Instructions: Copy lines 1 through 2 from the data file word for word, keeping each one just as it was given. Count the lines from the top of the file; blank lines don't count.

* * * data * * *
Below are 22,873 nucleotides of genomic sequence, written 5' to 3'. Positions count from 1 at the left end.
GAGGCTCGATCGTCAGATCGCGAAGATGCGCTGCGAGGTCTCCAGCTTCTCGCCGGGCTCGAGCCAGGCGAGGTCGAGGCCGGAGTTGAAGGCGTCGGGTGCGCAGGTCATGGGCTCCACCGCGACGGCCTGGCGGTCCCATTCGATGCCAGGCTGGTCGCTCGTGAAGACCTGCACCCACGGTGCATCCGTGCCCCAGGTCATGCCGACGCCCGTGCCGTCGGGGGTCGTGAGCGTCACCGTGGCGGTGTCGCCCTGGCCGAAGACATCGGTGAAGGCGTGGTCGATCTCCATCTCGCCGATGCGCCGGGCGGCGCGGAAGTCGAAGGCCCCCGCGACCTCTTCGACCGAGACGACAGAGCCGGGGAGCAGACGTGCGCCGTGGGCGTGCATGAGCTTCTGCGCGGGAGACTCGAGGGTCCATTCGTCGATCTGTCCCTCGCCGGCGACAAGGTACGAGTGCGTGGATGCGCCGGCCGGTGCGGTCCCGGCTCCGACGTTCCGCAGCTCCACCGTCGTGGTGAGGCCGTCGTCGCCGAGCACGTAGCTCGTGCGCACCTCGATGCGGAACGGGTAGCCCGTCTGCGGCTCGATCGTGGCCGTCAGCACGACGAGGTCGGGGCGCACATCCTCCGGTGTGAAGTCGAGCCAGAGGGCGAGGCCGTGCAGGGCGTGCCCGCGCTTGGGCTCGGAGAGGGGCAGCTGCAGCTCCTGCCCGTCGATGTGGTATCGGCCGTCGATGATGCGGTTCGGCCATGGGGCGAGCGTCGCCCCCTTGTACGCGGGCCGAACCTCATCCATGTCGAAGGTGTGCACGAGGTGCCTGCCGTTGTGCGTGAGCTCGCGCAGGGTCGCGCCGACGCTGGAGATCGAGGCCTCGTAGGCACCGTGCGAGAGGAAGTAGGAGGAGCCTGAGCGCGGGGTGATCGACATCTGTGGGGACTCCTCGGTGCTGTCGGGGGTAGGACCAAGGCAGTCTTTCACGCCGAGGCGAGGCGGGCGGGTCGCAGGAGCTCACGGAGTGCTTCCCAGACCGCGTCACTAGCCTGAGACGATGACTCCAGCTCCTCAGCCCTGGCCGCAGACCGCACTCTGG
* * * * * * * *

Below are 22,873 nucleotides of genomic sequence, written 5' to 3'. Positions count from 1 at the left end.
GAGGCTCGATCGTCAGATCGCGAAGATGCGCTGCGAGGTCTCCAGCTTCTCGCCGGGCTCGAGCCAGGCGAGGTCGAGGCCGGAGTTGAAGGCGTCGGGTGCGCAGGTCATGGGCTCCACCGCGACGGCCTGGCGGTCCCATTCGATGCCAGGCTGGTCGCTCGTGAAGACCTGCACCCACGGTGCATCCGTGCCCCAGGTCATGCCGACGCCCGTGCCGTCGGGGGTCGTGAGCGTCACCGTGGCGGTGTCGCCCTGGCCGAAGACATCGGTGAAGGCGTGGTCGATCTCCATCTCGCCGATGCGCCGGGCGGCGCGGAAGTCGAAGGCCCCCGCGACCTCTTCGACCGAGACGACAGAGCCGGGGAGCAGACGTGCGCCGTGGGCGTGCATGAGCTTCTGCGCGGGAGACTCGAGGGTCCATTCGTCGATCTGTCCCTCGCCGGCGACAAGGTACGAGTGCGTGGATGCGCCGGCCGGTGCGGTCCCGGCTCCGACGTTCCGCAGCTCCACCGTCGTGGTGAGGCCGTCGTCGCCGAGCACGTAGCTCGTGCGCACCTCGATGCGGAACGGGTAGCCCGTCTGCGGCTCGATCGTGGCCGTCAGCACGACGAGGTCGGGGCGCACATCCTCCGGTGTGAAGTCGAGCCAGAGGGCGAGGCCGTGCAGGGCGTGCCCGCGCTTGGGCTCGGAGAGGGGCAGCTGCAGCTCCTGCCCGTCGATGTGGTATCGGCCGTCGATGATGCGGTTCGGCCATGGGGCGAGCGTCGCCCCCTTGTACGCGGGCCGAACCTCATCCATGTCGAAGGTGTGCACGAGGTGCCTGCCGTTGTGCGTGAGCTCGCGCAGGGTCGCGCCGACGCTGGAGATCGAGGCCTCGTAGGCACCGTGCGAGAGGAAGTAGGAGGAGCCTGAGCGCGGGGTGATCGACATCTGTGGGGACTCCTCGGTGCTGTCGGGGGTAGGACCAAGGCAGTCTTTCACGCCGAGGCGAGGCGGGCGGGTCGCAGGAGCTCACGGAGTGCTTCCCAGACCGCGTCACTAGCCTGAGACGATGACTCCAGCTCCTCAGCCCTGGCCGCAGACCGCACTCTGG